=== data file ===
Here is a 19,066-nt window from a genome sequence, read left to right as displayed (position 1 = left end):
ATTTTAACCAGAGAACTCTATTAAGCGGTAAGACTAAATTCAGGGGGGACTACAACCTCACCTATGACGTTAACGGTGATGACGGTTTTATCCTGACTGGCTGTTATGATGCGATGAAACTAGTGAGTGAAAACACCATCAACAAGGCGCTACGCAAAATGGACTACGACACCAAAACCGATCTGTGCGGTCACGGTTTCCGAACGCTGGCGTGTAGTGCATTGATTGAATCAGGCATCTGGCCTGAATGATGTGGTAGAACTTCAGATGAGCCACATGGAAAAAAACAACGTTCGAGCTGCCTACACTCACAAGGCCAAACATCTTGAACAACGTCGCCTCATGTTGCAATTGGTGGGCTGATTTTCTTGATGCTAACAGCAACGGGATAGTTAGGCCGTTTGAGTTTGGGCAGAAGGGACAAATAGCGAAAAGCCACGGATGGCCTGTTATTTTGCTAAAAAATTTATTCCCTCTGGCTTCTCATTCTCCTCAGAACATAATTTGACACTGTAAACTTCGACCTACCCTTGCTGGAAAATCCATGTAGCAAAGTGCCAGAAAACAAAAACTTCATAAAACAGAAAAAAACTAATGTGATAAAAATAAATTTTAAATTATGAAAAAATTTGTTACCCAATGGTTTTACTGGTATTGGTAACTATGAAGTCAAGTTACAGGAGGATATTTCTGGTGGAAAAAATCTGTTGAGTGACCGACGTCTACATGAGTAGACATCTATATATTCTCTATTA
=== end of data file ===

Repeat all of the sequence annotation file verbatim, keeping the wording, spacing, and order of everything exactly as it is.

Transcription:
Here is a 19,066-nt window from a genome sequence, read left to right as displayed (position 1 = left end):
ATTTTAACCAGAGAACTCTATTAAGCGGTAAGACTAAATTCAGGGGGGACTACAACCTCACCTATGACGTTAACGGTGATGACGGTTTTATCCTGACTGGCTGTTATGATGCGATGAAACTAGTGAGTGAAAACACCATCAACAAGGCGCTACGCAAAATGGACTACGACACCAAAACCGATCTGTGCGGTCACGGTTTCCGAACGCTGGCGTGTAGTGCATTGATTGAATCAGGCATCTGGCCTGAATGATGTGGTAGAACTTCAGATGAGCCACATGGAAAAAAACAACGTTCGAGCTGCCTACACTCACAAGGCCAAACATCTTGAACAACGTCGCCTCATGTTGCAATTGGTGGGCTGATTTTCTTGATGCTAACAGCAACGGGATAGTTAGGCCGTTTGAGTTTGGGCAGAAGGGACAAATAGCGAAAAGCCACGGATGGCCTGTTATTTTGCTAAAAAATTTATTCCCTCTGGCTTCTCATTCTCCTCAGAACATAATTTGACACTGTAAACTTCGACCTACCCTTGCTGGAAAATCCATGTAGCAAAGTGCCAGAAAACAAAAACTTCATAAAACAGAAAAAAACTAATGTGATAAAAATAAATTTTAAATTATGAAAAAATTTGTTACCCAATGGTTTTACTGGTATTGGTAACTATGAAGTCAAGTTACAGGAGGATATTTCTGGTGGAAAAAATCTGTTGAGTGACCGACGTCTACATGAGTAGACATCTATATATTCTCTATTA